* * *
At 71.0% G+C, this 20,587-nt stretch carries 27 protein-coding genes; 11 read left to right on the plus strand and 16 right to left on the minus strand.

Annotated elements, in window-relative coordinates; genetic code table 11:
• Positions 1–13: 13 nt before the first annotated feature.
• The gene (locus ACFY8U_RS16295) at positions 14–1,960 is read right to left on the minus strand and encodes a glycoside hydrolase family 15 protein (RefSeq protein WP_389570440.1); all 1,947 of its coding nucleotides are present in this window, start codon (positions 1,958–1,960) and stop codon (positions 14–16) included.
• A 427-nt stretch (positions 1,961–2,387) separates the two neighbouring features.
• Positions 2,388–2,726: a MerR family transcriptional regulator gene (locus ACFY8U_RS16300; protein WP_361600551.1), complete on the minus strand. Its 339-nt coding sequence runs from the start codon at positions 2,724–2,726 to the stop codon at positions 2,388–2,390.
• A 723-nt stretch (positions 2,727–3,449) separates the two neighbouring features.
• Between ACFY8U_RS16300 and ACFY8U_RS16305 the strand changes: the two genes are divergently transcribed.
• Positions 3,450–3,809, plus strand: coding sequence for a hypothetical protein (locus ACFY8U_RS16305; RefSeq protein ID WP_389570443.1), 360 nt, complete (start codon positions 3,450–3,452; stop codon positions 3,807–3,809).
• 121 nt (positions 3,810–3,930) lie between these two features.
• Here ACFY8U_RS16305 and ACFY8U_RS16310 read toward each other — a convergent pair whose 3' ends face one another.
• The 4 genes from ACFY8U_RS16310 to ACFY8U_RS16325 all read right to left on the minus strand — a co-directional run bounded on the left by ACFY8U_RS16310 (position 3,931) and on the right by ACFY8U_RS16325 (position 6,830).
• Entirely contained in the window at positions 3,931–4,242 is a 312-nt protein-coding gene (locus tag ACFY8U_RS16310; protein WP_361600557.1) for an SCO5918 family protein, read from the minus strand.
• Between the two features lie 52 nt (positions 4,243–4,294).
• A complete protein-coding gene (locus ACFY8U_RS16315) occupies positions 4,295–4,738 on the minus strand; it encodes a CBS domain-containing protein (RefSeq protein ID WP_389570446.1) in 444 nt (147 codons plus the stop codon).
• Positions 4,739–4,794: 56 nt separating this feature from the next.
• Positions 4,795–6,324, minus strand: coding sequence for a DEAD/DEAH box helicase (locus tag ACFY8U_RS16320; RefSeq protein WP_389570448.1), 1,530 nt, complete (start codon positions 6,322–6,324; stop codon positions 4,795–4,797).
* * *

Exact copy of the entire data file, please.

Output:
At 71.0% G+C, this 20,587-nt stretch carries 27 protein-coding genes; 11 read left to right on the plus strand and 16 right to left on the minus strand.

Annotated elements, in window-relative coordinates; genetic code table 11:
• Positions 1–13: 13 nt before the first annotated feature.
• The gene (locus ACFY8U_RS16295) at positions 14–1,960 is read right to left on the minus strand and encodes a glycoside hydrolase family 15 protein (RefSeq protein WP_389570440.1); all 1,947 of its coding nucleotides are present in this window, start codon (positions 1,958–1,960) and stop codon (positions 14–16) included.
• A 427-nt stretch (positions 1,961–2,387) separates the two neighbouring features.
• Positions 2,388–2,726: a MerR family transcriptional regulator gene (locus ACFY8U_RS16300; protein WP_361600551.1), complete on the minus strand. Its 339-nt coding sequence runs from the start codon at positions 2,724–2,726 to the stop codon at positions 2,388–2,390.
• A 723-nt stretch (positions 2,727–3,449) separates the two neighbouring features.
• Between ACFY8U_RS16300 and ACFY8U_RS16305 the strand changes: the two genes are divergently transcribed.
• Positions 3,450–3,809, plus strand: coding sequence for a hypothetical protein (locus ACFY8U_RS16305; RefSeq protein ID WP_389570443.1), 360 nt, complete (start codon positions 3,450–3,452; stop codon positions 3,807–3,809).
• 121 nt (positions 3,810–3,930) lie between these two features.
• Here ACFY8U_RS16305 and ACFY8U_RS16310 read toward each other — a convergent pair whose 3' ends face one another.
• The 4 genes from ACFY8U_RS16310 to ACFY8U_RS16325 all read right to left on the minus strand — a co-directional run bounded on the left by ACFY8U_RS16310 (position 3,931) and on the right by ACFY8U_RS16325 (position 6,830).
• Entirely contained in the window at positions 3,931–4,242 is a 312-nt protein-coding gene (locus tag ACFY8U_RS16310; protein WP_361600557.1) for an SCO5918 family protein, read from the minus strand.
• Between the two features lie 52 nt (positions 4,243–4,294).
• A complete protein-coding gene (locus ACFY8U_RS16315) occupies positions 4,295–4,738 on the minus strand; it encodes a CBS domain-containing protein (RefSeq protein ID WP_389570446.1) in 444 nt (147 codons plus the stop codon).
• Positions 4,739–4,794: 56 nt separating this feature from the next.
• Positions 4,795–6,324, minus strand: coding sequence for a DEAD/DEAH box helicase (locus tag ACFY8U_RS16320; RefSeq protein WP_389570448.1), 1,530 nt, complete (start codon positions 6,322–6,324; stop codon positions 4,795–4,797).